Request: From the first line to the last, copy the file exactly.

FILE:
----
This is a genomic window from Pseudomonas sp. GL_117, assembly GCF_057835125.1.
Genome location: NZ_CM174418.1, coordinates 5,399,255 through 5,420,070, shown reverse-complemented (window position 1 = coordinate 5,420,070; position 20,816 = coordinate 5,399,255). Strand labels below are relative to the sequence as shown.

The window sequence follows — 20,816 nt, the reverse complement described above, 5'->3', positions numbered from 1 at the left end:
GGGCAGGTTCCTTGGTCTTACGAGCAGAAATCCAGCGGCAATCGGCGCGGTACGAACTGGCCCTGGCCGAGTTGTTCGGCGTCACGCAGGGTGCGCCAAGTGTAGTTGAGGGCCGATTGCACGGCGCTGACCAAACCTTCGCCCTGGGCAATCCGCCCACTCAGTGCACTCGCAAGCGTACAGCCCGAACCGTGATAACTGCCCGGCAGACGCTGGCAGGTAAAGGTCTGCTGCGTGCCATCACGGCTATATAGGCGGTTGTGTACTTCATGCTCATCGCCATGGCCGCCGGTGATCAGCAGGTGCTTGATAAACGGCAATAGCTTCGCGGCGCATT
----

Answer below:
This is a genomic window from Pseudomonas sp. GL_117, assembly GCF_057835125.1.
Genome location: NZ_CM174418.1, coordinates 5,399,255 through 5,420,070, shown reverse-complemented (window position 1 = coordinate 5,420,070; position 20,816 = coordinate 5,399,255). Strand labels below are relative to the sequence as shown.

The window sequence follows — 20,816 nt, the reverse complement described above, 5'->3', positions numbered from 1 at the left end:
GGGCAGGTTCCTTGGTCTTACGAGCAGAAATCCAGCGGCAATCGGCGCGGTACGAACTGGCCCTGGCCGAGTTGTTCGGCGTCACGCAGGGTGCGCCAAGTGTAGTTGAGGGCCGATTGCACGGCGCTGACCAAACCTTCGCCCTGGGCAATCCGCCCACTCAGTGCACTCGCAAGCGTACAGCCCGAACCGTGATAACTGCCCGGCAGACGCTGGCAGGTAAAGGTCTGCTGCGTGCCATCACGGCTATATAGGCGGTTGTGTACTTCATGCTCATCGCCATGGCCGCCGGTGATCAGCAGGTGCTTGATAAACGGCAATAGCTTCGCGGCGCATT